Reading Time: < 1 minute Campaigners say the ban is a step forward in compassionate fashion (Photo: Adobe. Do not use without permission)
Reading Time: < 1 minute

Luxury department store Selfridge will stop selling exotic animal skins – making it the first retailer of its kind to do so.

The store, which banned fur in 2005, will phase out inventory made from the skins of animals alligators, crocodiles, lizards, and pythons. From February 2020, it will only sell leather from ‘agricultural livestock’ – including cows, calves, and lambs among others.

Sebastian Manes, Selfridges’s Buying Director, said: “We will continue in our ambition to inspire our brands and customers through thoughtful, ethical and transparent buying strategies.”

‘Compassionate fashion’

“When Selfridges went fur-free more than a decade ago, it positioned itself as a retailer at the forefront of compassionate fashion,” Claire Bass, Executive Director of the Humane Society International, said in a statement.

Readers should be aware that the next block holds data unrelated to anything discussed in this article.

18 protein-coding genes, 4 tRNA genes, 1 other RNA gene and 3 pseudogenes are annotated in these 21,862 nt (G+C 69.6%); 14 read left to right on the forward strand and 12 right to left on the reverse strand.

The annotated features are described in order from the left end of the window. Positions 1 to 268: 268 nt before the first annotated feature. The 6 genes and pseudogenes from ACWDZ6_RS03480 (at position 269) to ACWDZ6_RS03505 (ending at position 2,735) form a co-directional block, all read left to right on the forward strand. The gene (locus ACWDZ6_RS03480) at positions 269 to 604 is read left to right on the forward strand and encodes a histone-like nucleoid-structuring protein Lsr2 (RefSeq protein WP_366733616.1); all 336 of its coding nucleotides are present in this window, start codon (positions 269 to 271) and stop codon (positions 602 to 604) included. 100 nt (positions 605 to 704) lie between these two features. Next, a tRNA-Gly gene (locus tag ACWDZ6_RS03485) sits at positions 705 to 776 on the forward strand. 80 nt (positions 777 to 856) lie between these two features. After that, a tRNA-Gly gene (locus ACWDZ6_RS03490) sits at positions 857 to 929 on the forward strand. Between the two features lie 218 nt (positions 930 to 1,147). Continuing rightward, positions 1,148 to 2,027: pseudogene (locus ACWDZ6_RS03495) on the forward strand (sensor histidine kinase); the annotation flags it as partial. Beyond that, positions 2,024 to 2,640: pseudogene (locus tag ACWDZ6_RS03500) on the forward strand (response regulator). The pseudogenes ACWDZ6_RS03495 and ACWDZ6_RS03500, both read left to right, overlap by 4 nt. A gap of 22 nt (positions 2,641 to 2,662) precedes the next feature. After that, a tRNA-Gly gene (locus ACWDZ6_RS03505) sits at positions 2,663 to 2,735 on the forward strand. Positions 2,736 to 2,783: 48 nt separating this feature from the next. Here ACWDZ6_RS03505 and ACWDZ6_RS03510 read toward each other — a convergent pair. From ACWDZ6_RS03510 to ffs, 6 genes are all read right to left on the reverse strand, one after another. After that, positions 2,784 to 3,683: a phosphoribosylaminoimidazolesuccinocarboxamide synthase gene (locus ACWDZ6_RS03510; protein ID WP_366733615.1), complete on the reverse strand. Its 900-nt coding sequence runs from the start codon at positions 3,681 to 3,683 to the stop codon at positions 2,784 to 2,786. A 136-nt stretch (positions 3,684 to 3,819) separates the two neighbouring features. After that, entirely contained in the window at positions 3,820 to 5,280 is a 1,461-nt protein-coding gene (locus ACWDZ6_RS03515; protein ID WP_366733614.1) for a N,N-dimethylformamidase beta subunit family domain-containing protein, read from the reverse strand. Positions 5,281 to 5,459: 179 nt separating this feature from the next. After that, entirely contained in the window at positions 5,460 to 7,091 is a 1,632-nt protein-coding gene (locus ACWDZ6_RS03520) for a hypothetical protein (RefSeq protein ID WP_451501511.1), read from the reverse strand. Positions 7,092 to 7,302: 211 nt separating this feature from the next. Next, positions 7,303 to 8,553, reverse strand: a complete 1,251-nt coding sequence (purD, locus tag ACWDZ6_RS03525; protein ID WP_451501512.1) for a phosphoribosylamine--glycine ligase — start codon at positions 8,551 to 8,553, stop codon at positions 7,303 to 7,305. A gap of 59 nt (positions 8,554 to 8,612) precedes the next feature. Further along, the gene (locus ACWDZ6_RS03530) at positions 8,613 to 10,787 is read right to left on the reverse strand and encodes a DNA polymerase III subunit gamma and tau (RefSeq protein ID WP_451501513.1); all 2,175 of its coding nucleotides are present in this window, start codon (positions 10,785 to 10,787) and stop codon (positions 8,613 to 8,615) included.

“Banning exotic skins in recognition of the serious animal welfare issues that exist in this industry is a natural next step for a responsible retailer.

“Selfridges, Victoria Beckham and Chanel banning exotic skins within weeks of each other raises the bar in compassionate fashion and illustrates a shift in the industry towards innovative, high-end animal-free fabrics.

“We look forward to seeing more designers make the same ethical choice to stop subjecting exotic creatures to cruelty, and leave them in the wild where they belong.”

Maria Chiorando

Maria is a news and features writer for Plant Based News. As a former magazine editor, newspaper reporter, and features writer, her work has been published by The Guardian, The Huffington Post, and various regional newspapers, as well as Vegan Life magazine and Vegan Trade Journal. She has interviewed a huge range of people, from Prime Ministers to authors, activists, pop stars and actors, and enjoys the varied range of topics writing for PBN allows her to tackle. She was previously the editor of Plant Based News for over 3 years.